Names, like many words have origins and sometimes those origins include stories. The planets were named after Greco/Roman gods (all except earth which is simply named ground). Each planet is named after a specific god for a reason and those reasons teach us something about the planet, whether it is placement, color, or size; the story of the name is an informative way to learn about the planets and the archetypes that inspired the names.
Mercury is the closest planet to the sun. His Greek equivalent is Hermes. He is known as the messenger to the gods because he is the fastest god. Since Mercury is the fastest god, the fastest planet was given his name.
Venus is the next planet. Venus is the brightest planet and for that reason it is thought of as the prettiest. Venus is the only planet named after a goddess. Her Greek equivalent is Aphrodite, the goddess of love and beauty.
Earth just means ground, only one not named after gods/goddess.
Mars is named after the Roman god of war and associated with bloodshed and war because of its red color. His Greek equivalent is Ares.
Jupiter is the largest planet so it was named after the most powerful god, Jupiter. His Greek equivalent is Zeus.
Saturn is the farthest planet able to be seen with the naked eye. It was named after Saturnus, the father of Jupiter and the god of time.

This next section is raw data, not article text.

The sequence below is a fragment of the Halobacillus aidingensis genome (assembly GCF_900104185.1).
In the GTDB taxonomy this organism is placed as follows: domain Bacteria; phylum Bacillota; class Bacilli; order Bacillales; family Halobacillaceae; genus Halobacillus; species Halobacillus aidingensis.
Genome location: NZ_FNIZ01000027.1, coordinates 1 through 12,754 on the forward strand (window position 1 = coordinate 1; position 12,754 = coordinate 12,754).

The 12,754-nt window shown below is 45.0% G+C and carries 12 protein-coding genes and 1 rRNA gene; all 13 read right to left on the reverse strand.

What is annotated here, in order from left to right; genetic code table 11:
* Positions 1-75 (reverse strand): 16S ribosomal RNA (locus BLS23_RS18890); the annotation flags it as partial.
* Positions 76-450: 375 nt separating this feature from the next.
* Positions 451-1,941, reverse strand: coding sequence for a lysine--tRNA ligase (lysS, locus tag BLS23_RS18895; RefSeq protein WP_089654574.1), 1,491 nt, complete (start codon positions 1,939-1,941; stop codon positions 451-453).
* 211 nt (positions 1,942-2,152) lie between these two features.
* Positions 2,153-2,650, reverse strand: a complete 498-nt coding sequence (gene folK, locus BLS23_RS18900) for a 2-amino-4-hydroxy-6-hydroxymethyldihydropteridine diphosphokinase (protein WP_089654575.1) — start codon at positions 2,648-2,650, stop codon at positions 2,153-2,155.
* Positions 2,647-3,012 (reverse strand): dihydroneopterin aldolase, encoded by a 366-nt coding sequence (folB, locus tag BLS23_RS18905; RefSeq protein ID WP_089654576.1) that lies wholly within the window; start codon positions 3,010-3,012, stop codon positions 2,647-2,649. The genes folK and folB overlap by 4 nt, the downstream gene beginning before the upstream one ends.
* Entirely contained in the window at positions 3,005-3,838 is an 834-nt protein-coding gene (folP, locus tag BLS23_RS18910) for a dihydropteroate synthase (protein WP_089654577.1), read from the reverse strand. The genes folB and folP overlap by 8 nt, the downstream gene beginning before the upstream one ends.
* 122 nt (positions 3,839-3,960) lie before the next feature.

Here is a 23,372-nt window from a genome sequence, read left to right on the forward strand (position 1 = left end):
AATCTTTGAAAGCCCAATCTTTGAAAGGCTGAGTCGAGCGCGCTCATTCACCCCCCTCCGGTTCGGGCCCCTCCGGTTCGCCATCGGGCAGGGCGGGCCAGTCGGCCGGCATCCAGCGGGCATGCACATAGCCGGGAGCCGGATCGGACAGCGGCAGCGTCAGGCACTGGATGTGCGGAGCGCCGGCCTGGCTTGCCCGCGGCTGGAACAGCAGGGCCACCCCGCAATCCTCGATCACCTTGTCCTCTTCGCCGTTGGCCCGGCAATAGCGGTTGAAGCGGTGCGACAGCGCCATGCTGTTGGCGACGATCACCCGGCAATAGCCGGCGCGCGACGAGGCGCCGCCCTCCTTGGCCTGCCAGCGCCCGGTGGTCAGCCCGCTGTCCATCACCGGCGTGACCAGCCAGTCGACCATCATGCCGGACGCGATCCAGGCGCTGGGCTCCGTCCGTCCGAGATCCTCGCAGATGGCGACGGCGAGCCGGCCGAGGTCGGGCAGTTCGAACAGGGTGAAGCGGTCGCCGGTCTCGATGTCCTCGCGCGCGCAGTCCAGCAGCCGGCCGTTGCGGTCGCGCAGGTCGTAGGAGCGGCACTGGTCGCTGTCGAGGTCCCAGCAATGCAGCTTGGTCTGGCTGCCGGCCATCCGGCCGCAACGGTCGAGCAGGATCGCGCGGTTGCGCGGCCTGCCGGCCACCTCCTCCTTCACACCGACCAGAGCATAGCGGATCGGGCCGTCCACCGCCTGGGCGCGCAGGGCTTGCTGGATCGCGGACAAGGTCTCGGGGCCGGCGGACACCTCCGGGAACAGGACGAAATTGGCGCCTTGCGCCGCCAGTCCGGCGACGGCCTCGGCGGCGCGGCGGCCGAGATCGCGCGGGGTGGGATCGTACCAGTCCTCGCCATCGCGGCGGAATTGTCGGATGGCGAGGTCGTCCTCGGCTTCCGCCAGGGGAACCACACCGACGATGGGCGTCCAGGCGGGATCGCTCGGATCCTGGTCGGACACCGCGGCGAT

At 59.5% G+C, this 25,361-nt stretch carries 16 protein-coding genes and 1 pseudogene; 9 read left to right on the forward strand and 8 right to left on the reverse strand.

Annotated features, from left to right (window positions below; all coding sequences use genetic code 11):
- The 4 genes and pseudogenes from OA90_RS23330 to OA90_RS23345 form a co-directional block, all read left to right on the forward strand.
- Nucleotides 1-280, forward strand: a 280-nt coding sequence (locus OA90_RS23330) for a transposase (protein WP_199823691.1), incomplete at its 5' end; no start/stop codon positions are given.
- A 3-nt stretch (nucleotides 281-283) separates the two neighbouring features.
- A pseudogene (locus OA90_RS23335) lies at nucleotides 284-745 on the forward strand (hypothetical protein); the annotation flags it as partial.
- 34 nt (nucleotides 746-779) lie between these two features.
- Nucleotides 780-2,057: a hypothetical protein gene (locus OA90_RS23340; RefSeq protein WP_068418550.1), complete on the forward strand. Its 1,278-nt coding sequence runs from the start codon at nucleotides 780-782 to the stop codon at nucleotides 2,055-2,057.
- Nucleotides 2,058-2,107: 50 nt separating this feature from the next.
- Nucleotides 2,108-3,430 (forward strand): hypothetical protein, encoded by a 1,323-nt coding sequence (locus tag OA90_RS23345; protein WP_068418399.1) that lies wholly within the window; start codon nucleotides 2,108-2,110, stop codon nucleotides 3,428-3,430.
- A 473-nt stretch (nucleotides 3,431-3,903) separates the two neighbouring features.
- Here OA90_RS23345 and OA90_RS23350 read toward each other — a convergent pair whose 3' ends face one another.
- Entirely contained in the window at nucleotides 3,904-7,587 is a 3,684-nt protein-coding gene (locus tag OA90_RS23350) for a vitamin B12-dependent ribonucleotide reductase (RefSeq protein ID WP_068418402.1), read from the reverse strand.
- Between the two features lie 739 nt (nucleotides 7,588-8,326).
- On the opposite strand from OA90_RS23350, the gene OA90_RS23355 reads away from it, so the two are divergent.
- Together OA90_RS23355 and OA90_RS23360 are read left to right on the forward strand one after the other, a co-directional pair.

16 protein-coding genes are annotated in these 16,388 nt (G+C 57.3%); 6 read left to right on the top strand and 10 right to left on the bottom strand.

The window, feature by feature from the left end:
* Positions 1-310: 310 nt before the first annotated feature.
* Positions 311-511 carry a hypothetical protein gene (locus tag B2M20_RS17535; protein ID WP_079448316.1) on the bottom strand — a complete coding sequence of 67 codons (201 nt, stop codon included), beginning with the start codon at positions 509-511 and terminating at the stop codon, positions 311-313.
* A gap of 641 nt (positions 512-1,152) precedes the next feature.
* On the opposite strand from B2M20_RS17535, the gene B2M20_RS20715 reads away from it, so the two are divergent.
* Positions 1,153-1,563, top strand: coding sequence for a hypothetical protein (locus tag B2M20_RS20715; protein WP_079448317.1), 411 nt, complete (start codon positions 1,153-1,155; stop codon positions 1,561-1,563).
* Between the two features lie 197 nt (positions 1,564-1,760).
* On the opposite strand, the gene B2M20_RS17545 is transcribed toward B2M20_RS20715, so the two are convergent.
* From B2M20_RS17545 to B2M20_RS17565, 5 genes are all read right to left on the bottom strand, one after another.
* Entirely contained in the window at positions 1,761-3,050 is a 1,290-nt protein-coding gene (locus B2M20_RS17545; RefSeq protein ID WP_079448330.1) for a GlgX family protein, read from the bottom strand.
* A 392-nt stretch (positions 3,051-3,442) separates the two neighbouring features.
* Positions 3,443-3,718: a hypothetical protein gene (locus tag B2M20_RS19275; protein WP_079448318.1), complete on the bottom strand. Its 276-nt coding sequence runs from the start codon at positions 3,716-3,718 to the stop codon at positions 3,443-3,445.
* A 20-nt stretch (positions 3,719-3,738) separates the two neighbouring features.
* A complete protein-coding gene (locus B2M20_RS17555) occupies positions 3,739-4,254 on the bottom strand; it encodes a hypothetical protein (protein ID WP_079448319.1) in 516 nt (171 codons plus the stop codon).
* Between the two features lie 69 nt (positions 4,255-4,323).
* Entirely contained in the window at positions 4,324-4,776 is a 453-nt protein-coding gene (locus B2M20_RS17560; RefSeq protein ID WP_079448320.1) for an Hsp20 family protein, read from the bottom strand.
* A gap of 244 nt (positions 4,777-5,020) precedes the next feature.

Uranus is first planet to be discovered by telescope. It is named Uranus after the god of the sky. Uranus is the Greek equivalent to the Roman god Caelus who is father to Saturnus and grandfather to Jupiter. The reason for the shift from Roman to Greek is unknown and solitary as the rest of the planets are named after the Roman gods. It was the first planet to be discovered in 5,000 years.
Neptune is named after the god of the sea, Neptune. His Greek equivalent is Poseidon. The planet was given this name because it is a blue planet and blue is the color of water.
Pluto has had some controversy over its status as a planet but when it was named, it was considered the farthest planet from the sun. It was named after Pluto, whose Greek name is Hades, the god of the Underworld. Since it was the farthest planet from the sun, it is also the coldest. It makes sense to name the planet after the lord of the underworld, a cold, dead place.